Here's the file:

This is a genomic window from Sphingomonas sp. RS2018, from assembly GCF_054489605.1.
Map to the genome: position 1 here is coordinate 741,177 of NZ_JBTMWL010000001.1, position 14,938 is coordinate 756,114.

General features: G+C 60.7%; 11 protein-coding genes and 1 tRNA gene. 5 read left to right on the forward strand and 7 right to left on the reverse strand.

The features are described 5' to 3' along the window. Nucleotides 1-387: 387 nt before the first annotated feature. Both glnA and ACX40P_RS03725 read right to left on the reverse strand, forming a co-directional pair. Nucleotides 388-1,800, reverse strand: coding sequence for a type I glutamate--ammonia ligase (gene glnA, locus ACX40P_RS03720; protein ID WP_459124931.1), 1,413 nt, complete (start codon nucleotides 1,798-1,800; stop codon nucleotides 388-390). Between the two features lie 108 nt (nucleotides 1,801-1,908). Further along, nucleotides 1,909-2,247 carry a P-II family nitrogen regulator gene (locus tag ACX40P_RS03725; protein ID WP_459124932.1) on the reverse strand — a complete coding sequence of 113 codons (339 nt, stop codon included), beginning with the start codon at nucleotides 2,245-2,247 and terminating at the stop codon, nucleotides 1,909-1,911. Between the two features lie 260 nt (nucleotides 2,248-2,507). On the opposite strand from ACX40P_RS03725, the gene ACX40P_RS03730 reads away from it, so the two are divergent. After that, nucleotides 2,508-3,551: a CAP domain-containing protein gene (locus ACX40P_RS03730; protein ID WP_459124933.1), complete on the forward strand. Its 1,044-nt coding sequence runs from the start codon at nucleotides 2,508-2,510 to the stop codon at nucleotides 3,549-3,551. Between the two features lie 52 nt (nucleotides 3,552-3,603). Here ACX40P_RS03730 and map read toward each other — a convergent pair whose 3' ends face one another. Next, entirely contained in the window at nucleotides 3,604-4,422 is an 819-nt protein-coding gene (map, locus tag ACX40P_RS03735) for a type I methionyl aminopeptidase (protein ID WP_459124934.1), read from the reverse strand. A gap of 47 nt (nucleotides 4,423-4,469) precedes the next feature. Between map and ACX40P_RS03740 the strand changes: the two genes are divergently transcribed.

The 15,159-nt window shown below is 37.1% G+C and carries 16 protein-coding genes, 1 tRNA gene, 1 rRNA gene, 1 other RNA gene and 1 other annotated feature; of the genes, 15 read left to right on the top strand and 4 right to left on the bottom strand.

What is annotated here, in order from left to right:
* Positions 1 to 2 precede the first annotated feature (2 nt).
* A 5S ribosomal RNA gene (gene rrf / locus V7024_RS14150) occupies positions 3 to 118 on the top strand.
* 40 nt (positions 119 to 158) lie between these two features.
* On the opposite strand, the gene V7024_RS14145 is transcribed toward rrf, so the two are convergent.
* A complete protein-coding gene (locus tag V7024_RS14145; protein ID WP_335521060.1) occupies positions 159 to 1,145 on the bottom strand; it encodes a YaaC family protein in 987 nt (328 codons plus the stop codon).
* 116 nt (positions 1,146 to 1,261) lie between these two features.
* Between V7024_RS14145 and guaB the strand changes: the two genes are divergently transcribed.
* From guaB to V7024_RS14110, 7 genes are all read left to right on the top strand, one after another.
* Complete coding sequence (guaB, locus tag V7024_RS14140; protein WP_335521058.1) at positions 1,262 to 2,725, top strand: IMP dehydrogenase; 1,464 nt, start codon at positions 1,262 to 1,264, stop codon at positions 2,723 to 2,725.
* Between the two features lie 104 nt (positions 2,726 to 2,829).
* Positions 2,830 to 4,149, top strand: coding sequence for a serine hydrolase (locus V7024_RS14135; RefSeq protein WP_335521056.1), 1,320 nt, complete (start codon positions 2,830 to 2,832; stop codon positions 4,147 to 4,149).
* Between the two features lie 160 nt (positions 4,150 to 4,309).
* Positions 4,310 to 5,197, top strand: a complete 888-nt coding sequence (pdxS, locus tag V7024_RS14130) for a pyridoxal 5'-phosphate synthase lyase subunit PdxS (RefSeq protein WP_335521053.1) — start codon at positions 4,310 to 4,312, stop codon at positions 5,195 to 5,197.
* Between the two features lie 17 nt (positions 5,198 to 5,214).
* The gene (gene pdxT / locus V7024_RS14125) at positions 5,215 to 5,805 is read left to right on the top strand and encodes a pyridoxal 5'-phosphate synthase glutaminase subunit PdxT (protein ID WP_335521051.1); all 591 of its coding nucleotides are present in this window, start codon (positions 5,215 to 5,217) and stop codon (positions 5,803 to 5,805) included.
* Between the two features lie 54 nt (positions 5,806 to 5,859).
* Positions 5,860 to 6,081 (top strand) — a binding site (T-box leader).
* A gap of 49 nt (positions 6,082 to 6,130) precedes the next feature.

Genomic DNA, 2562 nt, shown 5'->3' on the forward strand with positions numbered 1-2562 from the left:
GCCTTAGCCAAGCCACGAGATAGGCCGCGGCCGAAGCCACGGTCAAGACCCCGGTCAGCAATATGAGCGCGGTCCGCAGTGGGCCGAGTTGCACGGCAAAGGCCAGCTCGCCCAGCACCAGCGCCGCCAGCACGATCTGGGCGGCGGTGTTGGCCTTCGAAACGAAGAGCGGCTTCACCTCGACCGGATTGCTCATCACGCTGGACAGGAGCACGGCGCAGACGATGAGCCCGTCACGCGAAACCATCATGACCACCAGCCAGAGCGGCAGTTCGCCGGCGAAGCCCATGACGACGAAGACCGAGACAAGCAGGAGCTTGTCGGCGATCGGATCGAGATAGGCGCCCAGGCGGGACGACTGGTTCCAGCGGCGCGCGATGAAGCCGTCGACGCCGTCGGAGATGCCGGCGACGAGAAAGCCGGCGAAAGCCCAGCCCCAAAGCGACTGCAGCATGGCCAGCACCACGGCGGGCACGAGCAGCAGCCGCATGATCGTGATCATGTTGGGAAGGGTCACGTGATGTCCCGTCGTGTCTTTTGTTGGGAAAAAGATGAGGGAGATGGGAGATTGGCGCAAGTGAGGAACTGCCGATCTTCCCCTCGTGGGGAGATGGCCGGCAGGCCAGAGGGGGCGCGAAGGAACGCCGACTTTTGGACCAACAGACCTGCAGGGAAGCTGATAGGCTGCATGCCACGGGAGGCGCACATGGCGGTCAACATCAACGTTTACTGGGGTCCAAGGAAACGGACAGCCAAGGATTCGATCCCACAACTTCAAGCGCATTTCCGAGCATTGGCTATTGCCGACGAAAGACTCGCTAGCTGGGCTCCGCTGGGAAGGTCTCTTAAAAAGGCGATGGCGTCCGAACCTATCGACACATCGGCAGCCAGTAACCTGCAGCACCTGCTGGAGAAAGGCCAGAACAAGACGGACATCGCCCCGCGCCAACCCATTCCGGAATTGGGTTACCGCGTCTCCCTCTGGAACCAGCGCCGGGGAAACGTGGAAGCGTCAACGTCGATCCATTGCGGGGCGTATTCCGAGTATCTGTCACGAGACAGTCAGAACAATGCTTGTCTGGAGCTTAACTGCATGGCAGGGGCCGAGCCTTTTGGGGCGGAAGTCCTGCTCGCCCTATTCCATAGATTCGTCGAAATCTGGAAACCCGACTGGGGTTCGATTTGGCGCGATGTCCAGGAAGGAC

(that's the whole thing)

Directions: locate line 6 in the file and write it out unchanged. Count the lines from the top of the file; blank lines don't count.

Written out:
What is annotated here, in order from left to right: